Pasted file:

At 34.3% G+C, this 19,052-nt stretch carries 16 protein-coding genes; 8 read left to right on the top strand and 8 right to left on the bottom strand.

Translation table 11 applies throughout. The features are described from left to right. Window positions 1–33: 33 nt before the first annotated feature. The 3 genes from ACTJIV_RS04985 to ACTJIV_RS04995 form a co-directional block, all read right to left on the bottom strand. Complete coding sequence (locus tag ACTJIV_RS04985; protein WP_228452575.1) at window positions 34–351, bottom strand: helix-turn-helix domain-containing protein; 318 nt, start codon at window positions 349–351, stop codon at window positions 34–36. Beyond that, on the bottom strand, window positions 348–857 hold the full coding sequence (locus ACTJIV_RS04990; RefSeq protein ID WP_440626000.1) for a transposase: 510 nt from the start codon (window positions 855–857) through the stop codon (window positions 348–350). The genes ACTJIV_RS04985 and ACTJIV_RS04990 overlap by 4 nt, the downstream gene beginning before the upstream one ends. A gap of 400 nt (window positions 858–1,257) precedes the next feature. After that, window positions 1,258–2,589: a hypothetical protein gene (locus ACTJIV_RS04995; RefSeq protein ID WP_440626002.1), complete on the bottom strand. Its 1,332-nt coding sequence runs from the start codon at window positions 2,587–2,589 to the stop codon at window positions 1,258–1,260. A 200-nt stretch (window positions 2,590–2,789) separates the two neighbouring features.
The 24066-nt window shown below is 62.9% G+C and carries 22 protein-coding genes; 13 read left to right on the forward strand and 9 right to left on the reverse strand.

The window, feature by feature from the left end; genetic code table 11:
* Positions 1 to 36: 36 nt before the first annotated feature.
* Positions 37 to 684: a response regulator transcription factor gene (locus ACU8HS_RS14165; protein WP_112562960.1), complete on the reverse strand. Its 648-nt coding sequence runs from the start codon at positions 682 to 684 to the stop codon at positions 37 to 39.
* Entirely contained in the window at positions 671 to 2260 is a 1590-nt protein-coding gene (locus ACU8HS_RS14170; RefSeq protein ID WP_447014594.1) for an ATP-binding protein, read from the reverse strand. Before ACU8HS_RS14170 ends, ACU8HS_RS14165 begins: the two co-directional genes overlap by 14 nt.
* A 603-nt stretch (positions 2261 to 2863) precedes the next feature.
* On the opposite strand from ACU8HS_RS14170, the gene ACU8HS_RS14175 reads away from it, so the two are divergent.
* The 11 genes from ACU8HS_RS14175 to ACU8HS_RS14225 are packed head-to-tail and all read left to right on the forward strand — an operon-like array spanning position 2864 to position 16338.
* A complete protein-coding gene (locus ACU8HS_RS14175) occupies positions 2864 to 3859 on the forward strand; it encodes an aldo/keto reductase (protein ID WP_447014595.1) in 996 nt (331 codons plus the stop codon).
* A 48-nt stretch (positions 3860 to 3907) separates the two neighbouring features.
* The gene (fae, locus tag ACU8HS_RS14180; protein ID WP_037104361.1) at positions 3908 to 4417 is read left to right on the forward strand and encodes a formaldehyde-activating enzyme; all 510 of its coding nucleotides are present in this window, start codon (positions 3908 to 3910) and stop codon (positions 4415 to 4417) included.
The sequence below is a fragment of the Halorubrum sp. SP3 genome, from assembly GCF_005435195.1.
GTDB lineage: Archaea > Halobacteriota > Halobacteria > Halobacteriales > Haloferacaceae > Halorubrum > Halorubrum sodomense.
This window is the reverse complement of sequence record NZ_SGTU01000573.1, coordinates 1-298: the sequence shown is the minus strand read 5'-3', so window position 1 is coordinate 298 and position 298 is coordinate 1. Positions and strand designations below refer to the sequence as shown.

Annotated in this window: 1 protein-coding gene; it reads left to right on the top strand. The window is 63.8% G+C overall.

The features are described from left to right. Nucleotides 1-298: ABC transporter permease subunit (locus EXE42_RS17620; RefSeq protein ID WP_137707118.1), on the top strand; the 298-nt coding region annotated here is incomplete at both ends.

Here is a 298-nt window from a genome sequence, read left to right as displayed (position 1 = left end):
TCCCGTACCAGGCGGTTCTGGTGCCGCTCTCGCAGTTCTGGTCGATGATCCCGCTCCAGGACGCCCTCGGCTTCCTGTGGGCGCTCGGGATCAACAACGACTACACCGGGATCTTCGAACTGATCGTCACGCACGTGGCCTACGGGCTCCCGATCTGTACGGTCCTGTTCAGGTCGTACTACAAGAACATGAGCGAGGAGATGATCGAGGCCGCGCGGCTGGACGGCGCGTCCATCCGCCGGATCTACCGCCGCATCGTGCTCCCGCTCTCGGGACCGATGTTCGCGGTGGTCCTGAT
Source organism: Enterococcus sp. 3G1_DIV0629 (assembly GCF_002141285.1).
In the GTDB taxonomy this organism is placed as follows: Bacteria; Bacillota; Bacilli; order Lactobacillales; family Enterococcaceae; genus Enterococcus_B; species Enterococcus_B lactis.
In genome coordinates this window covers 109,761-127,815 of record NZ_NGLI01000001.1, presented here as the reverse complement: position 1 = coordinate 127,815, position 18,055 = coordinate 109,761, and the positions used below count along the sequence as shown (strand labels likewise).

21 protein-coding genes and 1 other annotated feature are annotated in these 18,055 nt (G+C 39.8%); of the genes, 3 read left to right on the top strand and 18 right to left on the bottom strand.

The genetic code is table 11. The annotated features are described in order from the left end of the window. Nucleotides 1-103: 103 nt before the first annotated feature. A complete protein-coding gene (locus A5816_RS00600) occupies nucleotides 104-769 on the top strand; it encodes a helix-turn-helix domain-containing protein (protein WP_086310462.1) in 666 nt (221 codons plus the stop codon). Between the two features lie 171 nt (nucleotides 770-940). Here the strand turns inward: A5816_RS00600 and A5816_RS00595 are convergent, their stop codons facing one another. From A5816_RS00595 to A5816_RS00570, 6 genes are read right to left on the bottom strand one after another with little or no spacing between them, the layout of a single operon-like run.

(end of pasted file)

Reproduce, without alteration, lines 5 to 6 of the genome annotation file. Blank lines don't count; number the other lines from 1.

* Positions 1 to 36: 36 nt before the first annotated feature.
* Positions 37 to 684: a response regulator transcription factor gene (locus ACU8HS_RS14165; protein WP_112562960.1), complete on the reverse strand. Its 648-nt coding sequence runs from the start codon at positions 682 to 684 to the stop codon at positions 37 to 39.